A day without laughter is a day wasted.
It is a well-established fact that smiling and laughing can have a positive effect on our physical and mental well-being. However, as we transition from childhood to adulthood, we tend to get increasingly oblivious to this seemingly obvious fact. Caught up in the hubbub of our frantic lives, we do everything but take a moment to smile, much less to have a hearty laugh. It is safe to say that, as adults, we forget to cherish the little things in life. More often than not, this sets the stage for pent-up frustration and fatigue, which serve as the precursors to a long-lasting depression.
A good example of how age makes us overlook the importance of being happy is a playground. There, one can see children playing and running around, unmindful of the fact that their clothes may get dirty or that they have piles of homework to do. On the other hand, often seated on the nearby benches are their parents – adults, who, despite being in the park, cannot think of anything beyond the report they need to submit the following day or the chores they need to do at home. Even the relaxing atmosphere of a playground cannot take them away from their accumulated stress.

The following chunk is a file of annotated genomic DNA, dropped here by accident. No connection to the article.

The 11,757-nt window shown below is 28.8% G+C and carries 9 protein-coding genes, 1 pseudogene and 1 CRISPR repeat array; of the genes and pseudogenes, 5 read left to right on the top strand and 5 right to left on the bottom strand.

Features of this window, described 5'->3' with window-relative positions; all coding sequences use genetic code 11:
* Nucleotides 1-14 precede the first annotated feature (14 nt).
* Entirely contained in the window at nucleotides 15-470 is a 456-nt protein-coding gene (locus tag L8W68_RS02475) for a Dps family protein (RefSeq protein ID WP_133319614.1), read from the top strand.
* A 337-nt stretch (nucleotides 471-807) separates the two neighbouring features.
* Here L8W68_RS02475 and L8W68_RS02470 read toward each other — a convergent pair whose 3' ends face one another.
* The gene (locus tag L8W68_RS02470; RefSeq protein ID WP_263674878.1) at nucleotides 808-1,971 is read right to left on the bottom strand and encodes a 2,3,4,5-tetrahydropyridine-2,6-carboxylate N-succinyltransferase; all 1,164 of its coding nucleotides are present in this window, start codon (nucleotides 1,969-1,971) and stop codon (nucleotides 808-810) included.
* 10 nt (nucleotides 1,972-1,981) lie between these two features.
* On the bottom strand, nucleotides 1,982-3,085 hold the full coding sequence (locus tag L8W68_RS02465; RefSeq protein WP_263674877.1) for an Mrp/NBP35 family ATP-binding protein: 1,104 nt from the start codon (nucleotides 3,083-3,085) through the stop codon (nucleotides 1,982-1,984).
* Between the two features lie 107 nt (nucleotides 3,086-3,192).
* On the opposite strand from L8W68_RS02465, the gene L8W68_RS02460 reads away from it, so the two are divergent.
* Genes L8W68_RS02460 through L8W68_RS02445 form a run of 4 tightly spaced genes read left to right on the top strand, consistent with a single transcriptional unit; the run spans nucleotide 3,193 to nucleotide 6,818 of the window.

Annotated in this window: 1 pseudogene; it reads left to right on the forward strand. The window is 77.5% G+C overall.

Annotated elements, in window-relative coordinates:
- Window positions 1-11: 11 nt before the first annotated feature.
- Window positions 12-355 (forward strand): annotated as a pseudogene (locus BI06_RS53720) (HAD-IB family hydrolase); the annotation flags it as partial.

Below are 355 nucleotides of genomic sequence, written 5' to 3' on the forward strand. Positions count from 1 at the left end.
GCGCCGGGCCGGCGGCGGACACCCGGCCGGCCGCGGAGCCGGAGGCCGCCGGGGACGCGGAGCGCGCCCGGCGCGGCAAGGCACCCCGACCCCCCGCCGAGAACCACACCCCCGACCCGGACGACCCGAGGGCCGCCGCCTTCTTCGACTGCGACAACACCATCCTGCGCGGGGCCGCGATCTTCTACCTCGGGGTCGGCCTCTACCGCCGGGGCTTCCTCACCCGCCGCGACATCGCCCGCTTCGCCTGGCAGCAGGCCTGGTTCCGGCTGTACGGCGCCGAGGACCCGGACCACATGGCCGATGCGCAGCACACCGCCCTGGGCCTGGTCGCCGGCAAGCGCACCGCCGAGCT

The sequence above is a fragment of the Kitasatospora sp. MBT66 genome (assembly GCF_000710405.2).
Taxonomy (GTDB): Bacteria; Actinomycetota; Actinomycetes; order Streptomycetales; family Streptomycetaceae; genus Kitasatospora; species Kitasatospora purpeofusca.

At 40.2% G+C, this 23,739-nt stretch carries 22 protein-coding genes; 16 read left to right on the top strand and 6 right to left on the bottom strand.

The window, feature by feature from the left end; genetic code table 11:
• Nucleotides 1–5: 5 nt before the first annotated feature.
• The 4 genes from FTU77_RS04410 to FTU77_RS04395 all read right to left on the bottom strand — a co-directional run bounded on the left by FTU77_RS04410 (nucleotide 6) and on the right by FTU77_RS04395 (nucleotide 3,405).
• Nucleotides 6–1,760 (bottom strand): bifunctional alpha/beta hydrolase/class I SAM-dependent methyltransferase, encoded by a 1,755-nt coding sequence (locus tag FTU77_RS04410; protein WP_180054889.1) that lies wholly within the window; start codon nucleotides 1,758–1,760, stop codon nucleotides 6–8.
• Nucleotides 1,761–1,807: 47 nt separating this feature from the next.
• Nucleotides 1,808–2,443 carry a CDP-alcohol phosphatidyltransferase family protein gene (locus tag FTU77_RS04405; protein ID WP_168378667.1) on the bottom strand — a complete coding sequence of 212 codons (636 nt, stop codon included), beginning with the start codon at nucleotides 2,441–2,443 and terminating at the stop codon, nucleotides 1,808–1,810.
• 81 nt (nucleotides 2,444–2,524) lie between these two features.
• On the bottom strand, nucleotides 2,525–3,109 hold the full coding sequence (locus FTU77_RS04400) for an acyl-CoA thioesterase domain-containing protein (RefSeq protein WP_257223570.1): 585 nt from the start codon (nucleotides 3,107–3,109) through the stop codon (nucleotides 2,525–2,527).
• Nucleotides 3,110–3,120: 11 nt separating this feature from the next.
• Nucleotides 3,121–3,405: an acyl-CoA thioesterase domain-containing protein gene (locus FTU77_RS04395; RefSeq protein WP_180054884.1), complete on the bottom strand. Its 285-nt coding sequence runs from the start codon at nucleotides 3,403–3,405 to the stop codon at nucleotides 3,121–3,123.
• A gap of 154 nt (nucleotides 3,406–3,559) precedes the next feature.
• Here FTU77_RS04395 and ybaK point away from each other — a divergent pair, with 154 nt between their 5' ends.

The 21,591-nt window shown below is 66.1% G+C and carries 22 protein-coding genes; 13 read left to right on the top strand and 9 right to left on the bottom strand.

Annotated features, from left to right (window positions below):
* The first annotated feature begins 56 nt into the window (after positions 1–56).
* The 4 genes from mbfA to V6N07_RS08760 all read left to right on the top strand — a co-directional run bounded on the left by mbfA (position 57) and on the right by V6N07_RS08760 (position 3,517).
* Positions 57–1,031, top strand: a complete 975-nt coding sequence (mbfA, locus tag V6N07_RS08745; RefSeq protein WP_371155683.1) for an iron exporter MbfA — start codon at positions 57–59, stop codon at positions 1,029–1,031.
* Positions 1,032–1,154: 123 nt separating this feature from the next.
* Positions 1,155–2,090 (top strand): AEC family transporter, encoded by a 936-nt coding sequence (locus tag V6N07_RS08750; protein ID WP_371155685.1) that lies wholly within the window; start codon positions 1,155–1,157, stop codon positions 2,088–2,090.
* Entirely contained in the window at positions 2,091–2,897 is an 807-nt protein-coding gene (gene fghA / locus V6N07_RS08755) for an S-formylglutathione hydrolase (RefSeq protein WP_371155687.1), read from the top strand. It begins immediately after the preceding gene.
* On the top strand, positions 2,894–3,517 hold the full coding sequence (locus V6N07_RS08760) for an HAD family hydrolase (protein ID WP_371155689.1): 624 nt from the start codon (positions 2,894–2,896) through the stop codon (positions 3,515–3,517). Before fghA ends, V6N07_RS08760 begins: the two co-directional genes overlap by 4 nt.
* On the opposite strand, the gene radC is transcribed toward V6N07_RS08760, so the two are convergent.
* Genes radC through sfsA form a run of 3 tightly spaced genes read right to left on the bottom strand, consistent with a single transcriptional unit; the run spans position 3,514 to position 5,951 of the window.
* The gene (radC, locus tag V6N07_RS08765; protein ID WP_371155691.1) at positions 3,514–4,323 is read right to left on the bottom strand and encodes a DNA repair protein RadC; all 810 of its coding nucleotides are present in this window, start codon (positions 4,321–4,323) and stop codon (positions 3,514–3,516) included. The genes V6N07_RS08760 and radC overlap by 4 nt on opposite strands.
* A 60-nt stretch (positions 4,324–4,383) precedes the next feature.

Grown-ups can certainly learn a thing or two about being happy and carefree from their kids. In fact, by doing so, we can provide our kids with a more soothing atmosphere at home.
Probably the best thing about laughter is that it comes free of cost; in this sense, it is something that the poor can afford as well as the rich. This is in stark contrast with the stress-relieving medications that can easily cost thousands of dollars and burn a hole in one’s pocket.
Sir Charles Spencer Chaplin, commonly known as Charlie Chaplin, was an English comedian and composer. Known for his extraordinary sense of humor and comic roles, Chaplin once remarked: “A day without laughter is a day wasted.”